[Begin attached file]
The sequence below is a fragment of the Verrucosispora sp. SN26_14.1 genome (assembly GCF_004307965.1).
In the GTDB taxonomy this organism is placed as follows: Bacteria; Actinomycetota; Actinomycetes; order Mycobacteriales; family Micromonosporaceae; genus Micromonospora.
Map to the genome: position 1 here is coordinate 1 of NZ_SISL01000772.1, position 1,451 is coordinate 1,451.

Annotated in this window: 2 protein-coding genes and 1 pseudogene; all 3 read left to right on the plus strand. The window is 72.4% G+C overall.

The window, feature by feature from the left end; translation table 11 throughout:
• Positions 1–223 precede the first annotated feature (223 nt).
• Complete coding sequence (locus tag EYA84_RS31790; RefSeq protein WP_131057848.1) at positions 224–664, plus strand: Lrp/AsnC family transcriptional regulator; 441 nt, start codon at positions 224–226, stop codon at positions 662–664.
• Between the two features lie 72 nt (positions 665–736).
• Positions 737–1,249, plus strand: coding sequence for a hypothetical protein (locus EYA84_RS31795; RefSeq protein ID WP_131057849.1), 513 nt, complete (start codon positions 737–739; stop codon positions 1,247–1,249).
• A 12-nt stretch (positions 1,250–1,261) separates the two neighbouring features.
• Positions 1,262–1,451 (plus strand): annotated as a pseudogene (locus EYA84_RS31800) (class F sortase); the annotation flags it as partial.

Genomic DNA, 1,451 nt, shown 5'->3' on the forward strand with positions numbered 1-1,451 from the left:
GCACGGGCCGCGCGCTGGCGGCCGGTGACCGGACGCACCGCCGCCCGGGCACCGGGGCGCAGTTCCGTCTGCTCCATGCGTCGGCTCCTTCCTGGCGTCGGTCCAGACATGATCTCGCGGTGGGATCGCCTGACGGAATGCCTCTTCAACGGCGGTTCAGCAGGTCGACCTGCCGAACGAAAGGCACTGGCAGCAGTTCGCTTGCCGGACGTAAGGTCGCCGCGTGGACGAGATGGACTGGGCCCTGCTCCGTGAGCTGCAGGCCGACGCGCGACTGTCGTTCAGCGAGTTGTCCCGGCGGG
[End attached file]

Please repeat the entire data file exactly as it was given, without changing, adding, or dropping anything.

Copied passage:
The sequence below is a fragment of the Verrucosispora sp. SN26_14.1 genome (assembly GCF_004307965.1).
In the GTDB taxonomy this organism is placed as follows: Bacteria; Actinomycetota; Actinomycetes; order Mycobacteriales; family Micromonosporaceae; genus Micromonospora.
Map to the genome: position 1 here is coordinate 1 of NZ_SISL01000772.1, position 1,451 is coordinate 1,451.

Annotated in this window: 2 protein-coding genes and 1 pseudogene; all 3 read left to right on the plus strand. The window is 72.4% G+C overall.

The window, feature by feature from the left end; translation table 11 throughout:
• Positions 1–223 precede the first annotated feature (223 nt).
• Complete coding sequence (locus tag EYA84_RS31790; RefSeq protein WP_131057848.1) at positions 224–664, plus strand: Lrp/AsnC family transcriptional regulator; 441 nt, start codon at positions 224–226, stop codon at positions 662–664.
• Between the two features lie 72 nt (positions 665–736).
• Positions 737–1,249, plus strand: coding sequence for a hypothetical protein (locus EYA84_RS31795; RefSeq protein ID WP_131057849.1), 513 nt, complete (start codon positions 737–739; stop codon positions 1,247–1,249).
• A 12-nt stretch (positions 1,250–1,261) separates the two neighbouring features.
• Positions 1,262–1,451 (plus strand): annotated as a pseudogene (locus EYA84_RS31800) (class F sortase); the annotation flags it as partial.

Genomic DNA, 1,451 nt, shown 5'->3' on the forward strand with positions numbered 1-1,451 from the left:
GCACGGGCCGCGCGCTGGCGGCCGGTGACCGGACGCACCGCCGCCCGGGCACCGGGGCGCAGTTCCGTCTGCTCCATGCGTCGGCTCCTTCCTGGCGTCGGTCCAGACATGATCTCGCGGTGGGATCGCCTGACGGAATGCCTCTTCAACGGCGGTTCAGCAGGTCGACCTGCCGAACGAAAGGCACTGGCAGCAGTTCGCTTGCCGGACGTAAGGTCGCCGCGTGGACGAGATGGACTGGGCCCTGCTCCGTGAGCTGCAGGCCGACGCGCGACTGTCGTTCAGCGAGTTGTCCCGGCGGG